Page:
James Dyson, British billionaire and businessman in reference to UKs plans to allow people to work from home said that he thinks that letting people work from home is ‘’staggeringly self defeating’’. The statement for the Times published on December 8.
Dyson thinks of it as a misguided approach, while UK is working to create and aiming at flexible working in their country.
In the composition Dyson wrote that his company knows how deeply hamstrung it’s to let workers work from home. He said,” It prevents the collaboration and in- person training that we need to develop new technology and maintain competitiveness against global rivals.
The UK government seems to have been working on creating flexible working arrangements for people be that from their first day at work. Also Dyson feels like working from home tactic would create a difference or increase the communication gap between the employers and the employee. He also says that it would be a part where the high growth and ambitious companies like Dyson Ltd would think and hesitate to take part in such activities when they have no control of where and how are the employees working.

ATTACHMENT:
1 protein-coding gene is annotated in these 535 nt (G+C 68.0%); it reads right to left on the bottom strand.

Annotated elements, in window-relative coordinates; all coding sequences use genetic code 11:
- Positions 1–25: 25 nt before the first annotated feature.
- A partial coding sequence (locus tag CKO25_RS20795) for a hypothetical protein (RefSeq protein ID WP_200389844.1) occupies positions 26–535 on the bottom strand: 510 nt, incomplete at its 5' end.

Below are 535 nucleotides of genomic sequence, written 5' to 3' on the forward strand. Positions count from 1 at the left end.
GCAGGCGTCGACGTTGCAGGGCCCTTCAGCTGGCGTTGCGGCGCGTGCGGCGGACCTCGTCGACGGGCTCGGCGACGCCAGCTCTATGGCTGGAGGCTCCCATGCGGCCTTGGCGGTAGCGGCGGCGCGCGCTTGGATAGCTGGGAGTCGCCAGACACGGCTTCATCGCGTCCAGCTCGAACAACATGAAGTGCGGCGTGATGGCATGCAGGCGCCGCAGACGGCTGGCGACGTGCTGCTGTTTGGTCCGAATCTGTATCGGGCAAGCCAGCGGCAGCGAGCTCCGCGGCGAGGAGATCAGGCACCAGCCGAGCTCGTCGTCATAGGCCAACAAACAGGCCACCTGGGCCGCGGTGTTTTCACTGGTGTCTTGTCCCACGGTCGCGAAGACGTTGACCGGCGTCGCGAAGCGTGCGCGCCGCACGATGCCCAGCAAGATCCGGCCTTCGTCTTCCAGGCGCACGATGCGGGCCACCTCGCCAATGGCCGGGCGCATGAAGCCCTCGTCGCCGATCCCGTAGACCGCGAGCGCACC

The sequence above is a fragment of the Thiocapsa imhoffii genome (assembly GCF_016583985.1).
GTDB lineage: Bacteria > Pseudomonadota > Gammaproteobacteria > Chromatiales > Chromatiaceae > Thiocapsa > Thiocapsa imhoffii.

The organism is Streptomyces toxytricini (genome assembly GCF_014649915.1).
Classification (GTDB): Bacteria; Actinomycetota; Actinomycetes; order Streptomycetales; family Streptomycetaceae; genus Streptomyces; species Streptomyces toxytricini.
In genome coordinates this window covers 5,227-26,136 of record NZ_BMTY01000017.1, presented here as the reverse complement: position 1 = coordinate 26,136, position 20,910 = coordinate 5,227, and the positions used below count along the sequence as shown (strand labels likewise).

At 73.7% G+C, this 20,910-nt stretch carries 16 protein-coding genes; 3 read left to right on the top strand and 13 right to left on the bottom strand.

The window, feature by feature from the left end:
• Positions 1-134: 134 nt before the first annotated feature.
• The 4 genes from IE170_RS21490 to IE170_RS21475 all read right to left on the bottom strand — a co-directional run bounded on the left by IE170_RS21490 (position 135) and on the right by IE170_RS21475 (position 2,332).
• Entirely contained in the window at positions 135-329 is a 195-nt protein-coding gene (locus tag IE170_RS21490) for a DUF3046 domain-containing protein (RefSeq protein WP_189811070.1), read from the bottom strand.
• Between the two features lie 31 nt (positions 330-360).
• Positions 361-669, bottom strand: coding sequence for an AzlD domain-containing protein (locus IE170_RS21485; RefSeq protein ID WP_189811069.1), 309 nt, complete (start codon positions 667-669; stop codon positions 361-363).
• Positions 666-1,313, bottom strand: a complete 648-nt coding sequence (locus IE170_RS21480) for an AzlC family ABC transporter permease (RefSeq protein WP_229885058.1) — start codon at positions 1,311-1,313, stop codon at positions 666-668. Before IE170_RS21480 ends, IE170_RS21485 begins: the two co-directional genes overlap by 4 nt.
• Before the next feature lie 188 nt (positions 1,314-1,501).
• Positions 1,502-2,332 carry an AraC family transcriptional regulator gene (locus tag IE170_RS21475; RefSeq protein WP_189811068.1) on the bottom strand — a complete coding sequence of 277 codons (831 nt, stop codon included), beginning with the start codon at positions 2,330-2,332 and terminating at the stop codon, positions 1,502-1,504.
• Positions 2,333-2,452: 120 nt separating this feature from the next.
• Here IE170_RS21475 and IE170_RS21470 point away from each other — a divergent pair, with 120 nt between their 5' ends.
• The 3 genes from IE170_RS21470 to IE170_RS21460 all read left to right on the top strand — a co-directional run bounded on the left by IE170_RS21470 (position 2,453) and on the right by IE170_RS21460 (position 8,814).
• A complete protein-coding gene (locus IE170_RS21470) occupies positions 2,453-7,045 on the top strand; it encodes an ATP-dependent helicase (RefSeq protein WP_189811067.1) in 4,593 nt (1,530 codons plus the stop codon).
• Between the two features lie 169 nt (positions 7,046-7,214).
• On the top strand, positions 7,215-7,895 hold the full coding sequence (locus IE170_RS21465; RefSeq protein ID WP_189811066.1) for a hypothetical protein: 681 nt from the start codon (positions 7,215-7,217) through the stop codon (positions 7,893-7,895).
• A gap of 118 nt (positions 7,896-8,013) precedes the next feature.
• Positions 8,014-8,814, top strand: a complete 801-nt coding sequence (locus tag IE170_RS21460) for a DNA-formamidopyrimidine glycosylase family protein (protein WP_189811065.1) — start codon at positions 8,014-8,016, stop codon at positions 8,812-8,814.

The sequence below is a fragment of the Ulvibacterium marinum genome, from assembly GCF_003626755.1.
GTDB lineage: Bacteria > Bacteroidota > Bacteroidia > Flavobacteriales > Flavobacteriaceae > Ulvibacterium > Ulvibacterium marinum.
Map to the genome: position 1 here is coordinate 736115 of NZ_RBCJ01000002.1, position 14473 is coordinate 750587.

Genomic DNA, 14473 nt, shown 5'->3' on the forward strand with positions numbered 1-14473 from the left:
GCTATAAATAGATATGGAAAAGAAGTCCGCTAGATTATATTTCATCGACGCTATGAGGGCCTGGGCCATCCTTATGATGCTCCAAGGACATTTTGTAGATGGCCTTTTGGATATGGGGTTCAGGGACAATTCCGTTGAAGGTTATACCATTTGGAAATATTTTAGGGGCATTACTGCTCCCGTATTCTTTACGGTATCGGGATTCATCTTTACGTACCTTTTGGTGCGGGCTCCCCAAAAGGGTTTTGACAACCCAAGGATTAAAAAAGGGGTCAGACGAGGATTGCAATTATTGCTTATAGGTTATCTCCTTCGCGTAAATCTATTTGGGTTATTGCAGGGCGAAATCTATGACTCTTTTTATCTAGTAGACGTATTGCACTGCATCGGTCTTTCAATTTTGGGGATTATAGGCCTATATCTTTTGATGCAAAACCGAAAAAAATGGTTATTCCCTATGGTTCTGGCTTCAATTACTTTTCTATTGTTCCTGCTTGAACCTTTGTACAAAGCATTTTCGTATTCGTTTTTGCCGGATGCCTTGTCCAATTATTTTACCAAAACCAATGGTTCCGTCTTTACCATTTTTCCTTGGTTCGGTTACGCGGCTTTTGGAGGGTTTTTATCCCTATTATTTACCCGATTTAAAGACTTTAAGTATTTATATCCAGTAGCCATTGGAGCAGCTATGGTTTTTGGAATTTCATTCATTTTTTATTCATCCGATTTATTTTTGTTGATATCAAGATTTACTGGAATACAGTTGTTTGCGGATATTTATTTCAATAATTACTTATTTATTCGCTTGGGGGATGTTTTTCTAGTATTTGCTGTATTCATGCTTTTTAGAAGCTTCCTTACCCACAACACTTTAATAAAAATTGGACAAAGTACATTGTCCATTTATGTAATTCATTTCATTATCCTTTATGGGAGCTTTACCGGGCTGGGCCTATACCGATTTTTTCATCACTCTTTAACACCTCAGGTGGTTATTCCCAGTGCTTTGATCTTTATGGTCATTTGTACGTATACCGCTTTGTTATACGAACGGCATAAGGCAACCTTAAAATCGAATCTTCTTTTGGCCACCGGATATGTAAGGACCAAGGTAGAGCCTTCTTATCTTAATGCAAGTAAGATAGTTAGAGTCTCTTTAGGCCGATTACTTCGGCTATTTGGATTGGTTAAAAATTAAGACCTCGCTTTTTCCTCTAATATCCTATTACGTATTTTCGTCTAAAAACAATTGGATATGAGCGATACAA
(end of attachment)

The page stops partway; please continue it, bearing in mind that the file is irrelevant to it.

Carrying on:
While the UK government talked about the ‘science and technology superpower’
There is a rolling out of new legislation which will give workers the access to demand flexible working systems. Also earlier we got to know that JP Morgan CEO Jamie Dimon stated that working from homes reduce the decision making and slows the working efficiency and honesty of the employees.
The billionaire is referring work from home as staggeringly self defeating in respect to UK’s demand and efforts for the same for the people of their country. According to him it also prevents collaboration with various fields and interacting with different people or even might not create opportunities to the workers.
But accordingly it really depends on how you perceive or work things out for yourself. although the pass is tried to inspire flexible running in the united states, Dyson thinks that it’s a non conventional method on the way to “generate friction between employers and personnel” at some point of the ongoing global recession.